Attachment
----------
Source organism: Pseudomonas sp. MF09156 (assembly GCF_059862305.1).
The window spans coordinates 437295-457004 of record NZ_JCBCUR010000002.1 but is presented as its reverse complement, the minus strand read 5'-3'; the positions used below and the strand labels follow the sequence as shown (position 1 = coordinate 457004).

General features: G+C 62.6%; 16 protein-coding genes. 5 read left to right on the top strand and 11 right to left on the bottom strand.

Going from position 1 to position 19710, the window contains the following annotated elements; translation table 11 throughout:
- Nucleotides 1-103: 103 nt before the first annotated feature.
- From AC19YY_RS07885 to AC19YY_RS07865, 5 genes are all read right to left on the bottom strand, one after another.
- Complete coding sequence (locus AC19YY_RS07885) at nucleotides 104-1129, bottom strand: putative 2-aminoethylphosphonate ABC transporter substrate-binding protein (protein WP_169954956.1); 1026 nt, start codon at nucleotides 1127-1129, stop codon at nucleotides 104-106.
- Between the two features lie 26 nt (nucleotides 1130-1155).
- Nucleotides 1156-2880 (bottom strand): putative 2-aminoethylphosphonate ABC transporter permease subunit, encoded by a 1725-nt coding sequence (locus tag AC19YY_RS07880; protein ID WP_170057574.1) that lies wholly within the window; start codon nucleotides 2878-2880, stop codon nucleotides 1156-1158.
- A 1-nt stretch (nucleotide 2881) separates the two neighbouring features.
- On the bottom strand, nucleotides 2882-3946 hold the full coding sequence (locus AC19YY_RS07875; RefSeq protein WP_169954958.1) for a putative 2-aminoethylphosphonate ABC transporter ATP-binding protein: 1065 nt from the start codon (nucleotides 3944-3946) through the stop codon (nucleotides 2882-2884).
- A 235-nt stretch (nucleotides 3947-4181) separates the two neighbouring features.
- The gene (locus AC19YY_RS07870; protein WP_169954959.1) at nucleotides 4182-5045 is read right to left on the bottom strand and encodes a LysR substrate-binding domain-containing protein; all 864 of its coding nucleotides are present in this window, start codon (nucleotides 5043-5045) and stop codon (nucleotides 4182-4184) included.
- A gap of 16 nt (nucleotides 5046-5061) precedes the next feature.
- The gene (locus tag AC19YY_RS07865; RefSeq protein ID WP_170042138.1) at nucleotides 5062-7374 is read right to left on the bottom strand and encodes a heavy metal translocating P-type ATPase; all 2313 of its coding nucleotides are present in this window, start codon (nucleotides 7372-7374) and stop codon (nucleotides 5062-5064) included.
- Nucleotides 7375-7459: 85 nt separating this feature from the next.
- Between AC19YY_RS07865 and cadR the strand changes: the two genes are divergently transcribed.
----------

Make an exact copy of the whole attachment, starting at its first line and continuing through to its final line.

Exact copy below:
Source organism: Pseudomonas sp. MF09156 (assembly GCF_059862305.1).
The window spans coordinates 437295-457004 of record NZ_JCBCUR010000002.1 but is presented as its reverse complement, the minus strand read 5'-3'; the positions used below and the strand labels follow the sequence as shown (position 1 = coordinate 457004).

General features: G+C 62.6%; 16 protein-coding genes. 5 read left to right on the top strand and 11 right to left on the bottom strand.

Going from position 1 to position 19710, the window contains the following annotated elements; translation table 11 throughout:
- Nucleotides 1-103: 103 nt before the first annotated feature.
- From AC19YY_RS07885 to AC19YY_RS07865, 5 genes are all read right to left on the bottom strand, one after another.
- Complete coding sequence (locus AC19YY_RS07885) at nucleotides 104-1129, bottom strand: putative 2-aminoethylphosphonate ABC transporter substrate-binding protein (protein WP_169954956.1); 1026 nt, start codon at nucleotides 1127-1129, stop codon at nucleotides 104-106.
- Between the two features lie 26 nt (nucleotides 1130-1155).
- Nucleotides 1156-2880 (bottom strand): putative 2-aminoethylphosphonate ABC transporter permease subunit, encoded by a 1725-nt coding sequence (locus tag AC19YY_RS07880; protein ID WP_170057574.1) that lies wholly within the window; start codon nucleotides 2878-2880, stop codon nucleotides 1156-1158.
- A 1-nt stretch (nucleotide 2881) separates the two neighbouring features.
- On the bottom strand, nucleotides 2882-3946 hold the full coding sequence (locus AC19YY_RS07875; RefSeq protein WP_169954958.1) for a putative 2-aminoethylphosphonate ABC transporter ATP-binding protein: 1065 nt from the start codon (nucleotides 3944-3946) through the stop codon (nucleotides 2882-2884).
- A 235-nt stretch (nucleotides 3947-4181) separates the two neighbouring features.
- The gene (locus AC19YY_RS07870; protein WP_169954959.1) at nucleotides 4182-5045 is read right to left on the bottom strand and encodes a LysR substrate-binding domain-containing protein; all 864 of its coding nucleotides are present in this window, start codon (nucleotides 5043-5045) and stop codon (nucleotides 4182-4184) included.
- A gap of 16 nt (nucleotides 5046-5061) precedes the next feature.
- The gene (locus tag AC19YY_RS07865; RefSeq protein ID WP_170042138.1) at nucleotides 5062-7374 is read right to left on the bottom strand and encodes a heavy metal translocating P-type ATPase; all 2313 of its coding nucleotides are present in this window, start codon (nucleotides 7372-7374) and stop codon (nucleotides 5062-5064) included.
- Nucleotides 7375-7459: 85 nt separating this feature from the next.
- Between AC19YY_RS07865 and cadR the strand changes: the two genes are divergently transcribed.